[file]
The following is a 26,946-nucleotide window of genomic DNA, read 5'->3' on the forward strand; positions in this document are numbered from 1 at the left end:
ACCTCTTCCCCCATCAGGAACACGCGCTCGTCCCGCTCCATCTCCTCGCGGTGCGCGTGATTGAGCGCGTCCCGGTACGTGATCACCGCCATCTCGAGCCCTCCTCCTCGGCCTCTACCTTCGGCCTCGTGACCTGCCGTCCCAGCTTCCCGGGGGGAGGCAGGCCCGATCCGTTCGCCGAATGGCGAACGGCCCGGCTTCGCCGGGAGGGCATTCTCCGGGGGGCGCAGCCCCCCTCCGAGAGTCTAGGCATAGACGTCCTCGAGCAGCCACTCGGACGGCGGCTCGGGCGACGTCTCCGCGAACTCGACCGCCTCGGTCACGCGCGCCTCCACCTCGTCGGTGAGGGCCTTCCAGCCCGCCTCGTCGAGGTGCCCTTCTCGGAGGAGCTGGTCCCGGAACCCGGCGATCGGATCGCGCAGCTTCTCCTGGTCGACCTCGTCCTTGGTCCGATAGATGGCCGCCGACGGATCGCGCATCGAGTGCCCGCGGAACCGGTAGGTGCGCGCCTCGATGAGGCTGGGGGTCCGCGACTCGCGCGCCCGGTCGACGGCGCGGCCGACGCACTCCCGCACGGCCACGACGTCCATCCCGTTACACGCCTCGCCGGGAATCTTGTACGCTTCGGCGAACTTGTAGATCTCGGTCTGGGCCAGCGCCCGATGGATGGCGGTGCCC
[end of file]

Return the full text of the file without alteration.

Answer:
The following is a 26,946-nucleotide window of genomic DNA, read 5'->3' on the forward strand; positions in this document are numbered from 1 at the left end:
ACCTCTTCCCCCATCAGGAACACGCGCTCGTCCCGCTCCATCTCCTCGCGGTGCGCGTGATTGAGCGCGTCCCGGTACGTGATCACCGCCATCTCGAGCCCTCCTCCTCGGCCTCTACCTTCGGCCTCGTGACCTGCCGTCCCAGCTTCCCGGGGGGAGGCAGGCCCGATCCGTTCGCCGAATGGCGAACGGCCCGGCTTCGCCGGGAGGGCATTCTCCGGGGGGCGCAGCCCCCCTCCGAGAGTCTAGGCATAGACGTCCTCGAGCAGCCACTCGGACGGCGGCTCGGGCGACGTCTCCGCGAACTCGACCGCCTCGGTCACGCGCGCCTCCACCTCGTCGGTGAGGGCCTTCCAGCCCGCCTCGTCGAGGTGCCCTTCTCGGAGGAGCTGGTCCCGGAACCCGGCGATCGGATCGCGCAGCTTCTCCTGGTCGACCTCGTCCTTGGTCCGATAGATGGCCGCCGACGGATCGCGCATCGAGTGCCCGCGGAACCGGTAGGTGCGCGCCTCGATGAGGCTGGGGGTCCGCGACTCGCGCGCCCGGTCGACGGCGCGGCCGACGCACTCCCGCACGGCCACGACGTCCATCCCGTTACACGCCTCGCCGGGAATCTTGTACGCTTCGGCGAACTTGTAGATCTCGGTCTGGGCCAGCGCCCGATGGATGGCGGTGCCC